Cultural variation impacts paternal and maternal genetic lineages of the 1 Hmong-Mien and Sino-Tibetan groups from Thailand
Posted 21 Jan 2020
bioRxiv DOI: 10.1101/2020.01.21.913582
Posted 21 Jan 2020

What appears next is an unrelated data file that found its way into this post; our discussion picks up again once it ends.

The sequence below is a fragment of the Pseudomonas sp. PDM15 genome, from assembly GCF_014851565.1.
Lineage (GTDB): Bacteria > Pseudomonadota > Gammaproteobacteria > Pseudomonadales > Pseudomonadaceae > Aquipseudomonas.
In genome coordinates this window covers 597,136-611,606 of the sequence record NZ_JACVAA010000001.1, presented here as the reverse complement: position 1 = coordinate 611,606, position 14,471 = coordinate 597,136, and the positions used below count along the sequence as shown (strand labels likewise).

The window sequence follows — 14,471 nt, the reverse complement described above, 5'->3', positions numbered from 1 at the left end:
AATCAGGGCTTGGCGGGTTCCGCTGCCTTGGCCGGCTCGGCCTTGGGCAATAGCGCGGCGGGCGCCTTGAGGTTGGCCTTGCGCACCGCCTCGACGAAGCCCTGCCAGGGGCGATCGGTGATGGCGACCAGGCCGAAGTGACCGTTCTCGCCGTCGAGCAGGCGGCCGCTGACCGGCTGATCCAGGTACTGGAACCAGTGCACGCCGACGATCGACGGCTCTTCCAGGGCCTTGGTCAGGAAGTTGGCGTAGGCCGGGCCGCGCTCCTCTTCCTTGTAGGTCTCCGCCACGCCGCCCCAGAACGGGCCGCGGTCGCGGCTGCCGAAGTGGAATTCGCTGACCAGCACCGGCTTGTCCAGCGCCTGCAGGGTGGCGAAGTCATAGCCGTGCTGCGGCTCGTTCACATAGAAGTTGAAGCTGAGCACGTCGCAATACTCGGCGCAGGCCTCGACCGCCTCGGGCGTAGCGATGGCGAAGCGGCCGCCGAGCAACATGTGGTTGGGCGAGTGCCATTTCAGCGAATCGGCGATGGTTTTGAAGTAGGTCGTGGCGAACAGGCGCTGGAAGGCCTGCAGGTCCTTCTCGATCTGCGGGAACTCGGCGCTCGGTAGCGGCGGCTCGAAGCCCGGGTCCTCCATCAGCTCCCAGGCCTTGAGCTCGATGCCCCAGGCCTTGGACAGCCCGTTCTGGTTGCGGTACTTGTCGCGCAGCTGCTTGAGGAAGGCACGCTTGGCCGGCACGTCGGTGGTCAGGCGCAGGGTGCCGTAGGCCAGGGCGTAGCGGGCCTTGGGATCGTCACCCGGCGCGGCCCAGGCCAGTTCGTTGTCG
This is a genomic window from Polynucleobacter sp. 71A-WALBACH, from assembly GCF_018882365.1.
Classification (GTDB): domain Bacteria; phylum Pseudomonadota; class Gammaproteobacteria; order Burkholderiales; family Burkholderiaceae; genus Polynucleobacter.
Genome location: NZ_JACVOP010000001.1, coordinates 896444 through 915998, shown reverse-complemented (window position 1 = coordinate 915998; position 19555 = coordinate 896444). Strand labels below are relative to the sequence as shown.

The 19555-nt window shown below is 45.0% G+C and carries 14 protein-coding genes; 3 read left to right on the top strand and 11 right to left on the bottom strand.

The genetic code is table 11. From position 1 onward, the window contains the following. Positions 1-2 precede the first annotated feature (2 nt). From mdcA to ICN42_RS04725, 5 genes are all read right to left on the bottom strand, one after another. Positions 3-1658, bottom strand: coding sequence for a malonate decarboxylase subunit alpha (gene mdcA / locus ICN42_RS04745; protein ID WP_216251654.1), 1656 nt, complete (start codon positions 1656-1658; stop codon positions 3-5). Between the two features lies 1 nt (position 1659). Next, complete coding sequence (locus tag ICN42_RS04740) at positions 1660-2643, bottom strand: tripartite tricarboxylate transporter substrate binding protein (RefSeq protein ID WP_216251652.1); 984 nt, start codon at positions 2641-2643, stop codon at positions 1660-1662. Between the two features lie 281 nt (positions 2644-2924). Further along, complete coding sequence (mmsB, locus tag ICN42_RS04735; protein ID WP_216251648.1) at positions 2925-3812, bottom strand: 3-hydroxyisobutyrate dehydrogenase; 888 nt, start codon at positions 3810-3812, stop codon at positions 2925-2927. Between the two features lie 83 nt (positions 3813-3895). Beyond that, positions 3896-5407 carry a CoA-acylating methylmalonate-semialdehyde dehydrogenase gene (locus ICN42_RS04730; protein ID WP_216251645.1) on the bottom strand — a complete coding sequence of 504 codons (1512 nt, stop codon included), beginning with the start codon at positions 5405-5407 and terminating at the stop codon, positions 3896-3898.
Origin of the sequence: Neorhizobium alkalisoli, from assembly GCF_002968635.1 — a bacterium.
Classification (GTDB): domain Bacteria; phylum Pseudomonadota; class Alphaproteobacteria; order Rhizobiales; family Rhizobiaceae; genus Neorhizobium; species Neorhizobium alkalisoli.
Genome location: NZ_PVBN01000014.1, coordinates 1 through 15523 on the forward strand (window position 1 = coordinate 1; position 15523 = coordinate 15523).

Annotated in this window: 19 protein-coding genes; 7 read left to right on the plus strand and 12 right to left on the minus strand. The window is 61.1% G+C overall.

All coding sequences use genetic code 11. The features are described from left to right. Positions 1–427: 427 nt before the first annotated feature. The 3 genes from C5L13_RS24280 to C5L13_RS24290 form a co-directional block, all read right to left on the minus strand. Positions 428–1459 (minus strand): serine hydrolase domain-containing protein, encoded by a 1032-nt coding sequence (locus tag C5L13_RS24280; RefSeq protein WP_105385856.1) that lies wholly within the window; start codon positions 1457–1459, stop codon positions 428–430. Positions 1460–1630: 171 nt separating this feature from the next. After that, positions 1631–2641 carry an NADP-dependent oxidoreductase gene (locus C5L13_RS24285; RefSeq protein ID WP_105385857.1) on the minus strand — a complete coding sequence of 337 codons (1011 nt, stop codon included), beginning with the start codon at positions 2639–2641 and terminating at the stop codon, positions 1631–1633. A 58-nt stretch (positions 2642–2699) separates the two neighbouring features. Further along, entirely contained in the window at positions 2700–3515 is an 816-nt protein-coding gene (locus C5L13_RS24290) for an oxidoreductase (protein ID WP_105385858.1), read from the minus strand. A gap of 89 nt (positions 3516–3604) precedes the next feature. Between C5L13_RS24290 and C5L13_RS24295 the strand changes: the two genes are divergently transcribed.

The Hmong-Mien (HM) and Sino-Tibetan (ST) speaking groups are known as hill tribes in Thailand; they were the subject of the first studies to show an impact of patrilocality vs. matrilocality on patterns of mitochondrial (mt) DNA vs. male-specific portion of the Y chromosome (MSY) variation. However, HM and ST groups have not been studied in as much detail; here we report and analyze 234 partial MSY sequences (∼2.3 mB) and 416 complete mtDNA sequences from 14 populations that, when combined with our previous published data, provides the largest dataset yet for the hill tribes. We find a striking difference between Hmong and IuMien (Mien-speaking) groups: the Hmong are genetically different from both the IuMien and all other Thai groups, whereas the IuMien are genetically more similar to other linguistic groups than to the Hmong. In general, we find less of an impact of patrilocality vs. matrilocality on patterns of mtDNA vs. MSY variation than previous studies. However, there is a dramatic difference in the frequency of MSY and mtDNA lineages of Northeast Asian (NEA) origin vs. Southeast Asian (SEA) origin in HM vs. ST groups: HM groups have high frequencies of NEA MSY lineages but lower frequencies of NEA mtDNA lineages, while ST groups show the opposite. A potential explanation is that the ancestors of Thai HM groups were patrilocal, while the ancestors of Thai ST groups were matrilocal. Overall, these results attest to the impact of cultural practices on patterns of mtDNA vs. MSY variation.
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